"Hyperbole and a Half" is culled (in part) from Allie Brosh's very popular blog. I hadn't heard of the author until I read laudatory comments about this book on Goodreads, and I'm glad I decided to read it. The entries about Allie's life - rendered as cartoon drawings with captions and anecdotes - are funny, relatable, and touching.
The book opens with a letter Allie wrote to her future self when whe was ten. The letter - which is actually a series of questions to her older self (Do you still like dogs? What is your favorite dog?...) - shows that Allie's childhood priorities were: dogs, dogs, dogs, Murphy the dog, favorite foods, and her parents' longevity.
Some of my favorite sections are about Allie's 'simple dog' (mentally challenged) - who can't learn to walk up or down steps; is unable to escape from a small blanket loosely thrown over her; can't find a treat she sees being placed under a plastic cup; won't stop eating stinging bees; is paralyzed by fear of snow; and so on. At one point Allie decides to adopt a 'helper dog' to assist the simple one....and the new pooch constantly scream-barks at other dogs and misbehaves 24/7. Examples of what these two dogs get up to are hilarious.
Another very entertaining chapter is about little Allie - aged 4 - obsessively stalking her grandfather's birthday cake. Allie's mom does her best to keep the cake safe....to no avail. The child eats the whole cake and suffers the alimentary consequences. Young Allie's digestive system undergoes more assaults after she (accidently) eats food slathered in hot sauce. Allie's parents view the youngster's ability to eat hot food as a talent.....to be trotted out for friends and relatives. Oh....the suffering...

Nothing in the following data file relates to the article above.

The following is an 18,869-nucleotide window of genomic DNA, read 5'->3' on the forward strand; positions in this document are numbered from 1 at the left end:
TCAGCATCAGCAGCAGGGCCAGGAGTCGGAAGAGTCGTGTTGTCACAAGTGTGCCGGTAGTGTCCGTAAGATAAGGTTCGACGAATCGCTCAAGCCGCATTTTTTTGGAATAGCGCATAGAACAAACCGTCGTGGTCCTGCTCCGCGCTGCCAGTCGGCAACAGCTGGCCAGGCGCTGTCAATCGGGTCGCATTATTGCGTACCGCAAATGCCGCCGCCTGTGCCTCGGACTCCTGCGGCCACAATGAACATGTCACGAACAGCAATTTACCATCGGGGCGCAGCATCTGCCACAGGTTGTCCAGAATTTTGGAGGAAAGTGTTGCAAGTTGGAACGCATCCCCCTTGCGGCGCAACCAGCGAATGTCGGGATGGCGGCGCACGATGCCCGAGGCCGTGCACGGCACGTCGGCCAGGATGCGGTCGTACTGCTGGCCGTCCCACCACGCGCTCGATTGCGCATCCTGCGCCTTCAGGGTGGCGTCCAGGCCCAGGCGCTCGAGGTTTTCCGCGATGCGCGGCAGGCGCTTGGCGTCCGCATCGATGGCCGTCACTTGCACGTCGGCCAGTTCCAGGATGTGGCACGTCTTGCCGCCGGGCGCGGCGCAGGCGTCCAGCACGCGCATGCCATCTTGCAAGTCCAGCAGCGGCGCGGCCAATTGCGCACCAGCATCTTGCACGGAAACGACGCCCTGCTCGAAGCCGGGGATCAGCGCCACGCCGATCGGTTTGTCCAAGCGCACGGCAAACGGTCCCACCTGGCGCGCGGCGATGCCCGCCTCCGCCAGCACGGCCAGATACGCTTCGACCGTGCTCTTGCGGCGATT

As a child, Allie got up to all sorts of mischief. When given a toy parrot that repeats spoken phrases, Allie (and her sister) used it to torture their parents. They taught the bird to make irritating noises and say "poop poop poop poop poop poop....." Of course the bird disappeared one day. Allie also relates a story about wanting to go to a friend's birthday party despite being disoriented/unable to talk after dental anesthesia. Allie's attempts to convince her mom she's 'okay to go' are very funny.
The more serious chapters of the book deal with Allie's depression, her difficulties motivating herself to do things, and her secret 'mean' thoughts. I think most people can relate.
Some chapters are better than others, but the book is a quick read - with fun illustrations - and well worth the effort. Highly recommended.